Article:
This 32 to 39 credit Certificate is designed for individuals wanting to focus their education in human services and developing their professional skills in the two semester practicum with a community agency. Continuing with the general education requirements will lead to the Associate Degree in Human Services. All courses are part of a career track, leading directly to the Associate Degree in Human Services. Students interested in addiction must take the classes with the asterisk *.
HUMAN SERVICES - Certificate of Completion (1199)
The Certificate of Completion is 14 to 27 credits. Two courses are required with the option to choose two or more courses from human services or gerontology (aging) to complete the degree.
This degree is beneficial for those students with a previous degree who are seeking a concentrated education in human services, and for students needing a human service focus to start their career.
All courses are part of a career track, leading directly to the Certificate of Achievement and the Associate Degree in Human Services. Students interested in addiction must take the classes with the asterisk *.
AGING STUDIES - Certificate of Achievement (1200)
The 13-credit Certificate of Completion in Aging Studies. This degree is beneficial for those students with a previous degree who are seeking a concentrated education in aging, and for students needing an aging focus to start their career. All courses are part of a career track, leading directly to the Certificate of Achievement and the Associate Degree in Human Services.
Many of the courses listed below are offered at LCC throughout the academic year and can be taken to upgrade current skills or fulfill degree and certificate requirements. Visit the Course Offerings page for information pertaining to courses available during a particular semester and to view course descriptions.
Frequently Asked Questions about the Program
What courses do I need to take?
Specific course requirements are listed on the curricular guide (click on Curriculum tab):
Associate Degree in Human Services:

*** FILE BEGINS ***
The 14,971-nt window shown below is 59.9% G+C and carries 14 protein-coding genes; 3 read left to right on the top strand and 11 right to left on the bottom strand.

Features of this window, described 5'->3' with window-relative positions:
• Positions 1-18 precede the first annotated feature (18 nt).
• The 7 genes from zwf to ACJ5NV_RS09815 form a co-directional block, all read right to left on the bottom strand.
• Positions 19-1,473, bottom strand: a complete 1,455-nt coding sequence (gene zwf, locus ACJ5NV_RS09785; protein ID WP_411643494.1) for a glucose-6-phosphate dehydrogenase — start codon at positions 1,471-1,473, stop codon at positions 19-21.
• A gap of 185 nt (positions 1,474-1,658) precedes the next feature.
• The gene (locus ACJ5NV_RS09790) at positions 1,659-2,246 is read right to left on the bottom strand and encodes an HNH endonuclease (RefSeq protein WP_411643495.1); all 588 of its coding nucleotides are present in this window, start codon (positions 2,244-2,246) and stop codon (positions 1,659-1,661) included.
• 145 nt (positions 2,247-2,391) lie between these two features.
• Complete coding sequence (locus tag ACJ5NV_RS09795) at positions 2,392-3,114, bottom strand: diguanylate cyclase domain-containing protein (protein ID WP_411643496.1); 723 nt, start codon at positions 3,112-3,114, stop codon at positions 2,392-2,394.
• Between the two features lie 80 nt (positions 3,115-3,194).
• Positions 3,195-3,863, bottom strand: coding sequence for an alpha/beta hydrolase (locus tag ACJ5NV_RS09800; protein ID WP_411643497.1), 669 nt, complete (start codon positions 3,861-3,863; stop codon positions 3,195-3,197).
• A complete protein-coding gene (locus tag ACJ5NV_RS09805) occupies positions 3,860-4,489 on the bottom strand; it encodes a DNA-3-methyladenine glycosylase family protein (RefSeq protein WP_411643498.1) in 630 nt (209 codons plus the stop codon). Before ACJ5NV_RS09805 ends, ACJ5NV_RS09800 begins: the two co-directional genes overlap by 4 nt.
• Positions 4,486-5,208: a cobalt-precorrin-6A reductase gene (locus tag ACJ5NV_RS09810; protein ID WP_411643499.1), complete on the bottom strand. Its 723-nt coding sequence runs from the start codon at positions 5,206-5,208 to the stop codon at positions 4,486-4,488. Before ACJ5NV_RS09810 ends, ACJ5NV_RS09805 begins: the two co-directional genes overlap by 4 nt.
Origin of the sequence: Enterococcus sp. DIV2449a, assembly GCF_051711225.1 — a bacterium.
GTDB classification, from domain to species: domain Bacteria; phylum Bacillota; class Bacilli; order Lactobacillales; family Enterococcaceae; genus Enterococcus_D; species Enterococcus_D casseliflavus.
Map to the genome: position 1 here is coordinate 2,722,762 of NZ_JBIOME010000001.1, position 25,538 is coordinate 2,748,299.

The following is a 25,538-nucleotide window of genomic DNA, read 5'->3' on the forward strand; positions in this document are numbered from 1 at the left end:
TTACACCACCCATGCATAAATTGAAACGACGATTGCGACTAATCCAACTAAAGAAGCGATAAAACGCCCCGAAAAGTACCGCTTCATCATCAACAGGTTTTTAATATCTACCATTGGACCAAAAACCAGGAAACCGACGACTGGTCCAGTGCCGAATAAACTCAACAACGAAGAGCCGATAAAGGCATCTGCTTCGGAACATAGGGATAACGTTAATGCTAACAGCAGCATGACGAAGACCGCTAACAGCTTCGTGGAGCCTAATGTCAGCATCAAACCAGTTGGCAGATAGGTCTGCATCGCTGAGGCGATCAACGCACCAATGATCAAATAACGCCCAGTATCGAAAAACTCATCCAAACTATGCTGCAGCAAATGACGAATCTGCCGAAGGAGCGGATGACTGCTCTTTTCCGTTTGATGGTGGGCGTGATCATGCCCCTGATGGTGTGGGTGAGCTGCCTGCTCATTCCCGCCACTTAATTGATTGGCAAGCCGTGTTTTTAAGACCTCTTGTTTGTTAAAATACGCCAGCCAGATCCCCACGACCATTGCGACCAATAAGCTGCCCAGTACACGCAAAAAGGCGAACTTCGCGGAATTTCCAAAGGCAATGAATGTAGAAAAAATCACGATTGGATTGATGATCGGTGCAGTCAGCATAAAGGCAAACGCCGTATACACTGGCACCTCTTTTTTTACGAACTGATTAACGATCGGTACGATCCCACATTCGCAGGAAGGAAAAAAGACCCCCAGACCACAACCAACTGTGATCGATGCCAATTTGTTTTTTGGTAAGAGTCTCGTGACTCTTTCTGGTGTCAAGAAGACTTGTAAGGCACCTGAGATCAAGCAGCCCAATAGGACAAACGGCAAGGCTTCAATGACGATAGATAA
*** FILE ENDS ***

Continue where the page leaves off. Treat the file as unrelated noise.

Curricular Guide #0915
Certificate of Achievement in Human Services:
Curricular Guide #1201
Certificate of Completion in Human Services:
Curricular Guide #1199
Certificate of Completion in Aging Studies:
Curricular Guide #1200
This curriculum is designed to satisfy the Michigan Transfer Agreement (MTA) between two-year and four-year institutions in Michigan. However, satisfying the MTA is not required. Not all courses in this program transfer to all colleges. Students planning to transfer should see the Human Services Program Director (517) 483-1433 before enrolling in any course.
In what order should I take courses?
Human Services coursework is limited in summer semester. Students are encouraged to take general education courses during summer.
Students should meet with the program director to plan their program in advance. The Certificate of Achievement and Associate Degree are two-year programs because of the consecutive two-semester practicum. Full-time and part-time schedules are included in the Advising Packet.
- GERO 100-take during the first fall or spring semester; it is a prerequisite to HUSE 282 Practicum I.
- GERO 164-191-take during the first fall and spring semesters; it is a prerequisite to HUSE 282 Practicum I working with the elderly.
- HUSE 100-take during the first fall or spring semester; it is a prerequisite to HUSE 282 Practicum l.
- HUSE 105-take during the first fall or spring semester; it is a prerequisite to HUSE 282 Practicum I.
- HUSE 110-take the first fall or spring semester; it is a prerequisite for HUSE 282 Practicum I working with children and/or families.
- HUSE 112-required for addiction practicum only. Take the first fall or spring semester in the program; it is a prerequisite to HUSE 282 Practicum I.
- HUSE 242-take the first fall or spring semester; it is a prerequisite to HUSE 282 Practicum I.
- HUSE 282 and 284 (practicum courses) requires the prerequisites be completed and departmental approval.
- HUSE 293 and program approved electives-please meet with the program director to choose course(s) appropriate to practicum.
- WRIT 121 should also be taken early in the program, see assessment tests for further information; it is a prerequisite to HUSE 282 Practicum I.
What is a prerequisite?
Prerequisites are courses or competencies you must have before being permitted to enroll in a course. Check the prerequisites listed in the College Catalog before registering. You will not be permitted to register for a course if you do not have the prerequisite, or an override. Overrides are granted if you have transferred a prerequisite course or have received permission to waive the prerequisite by the program director.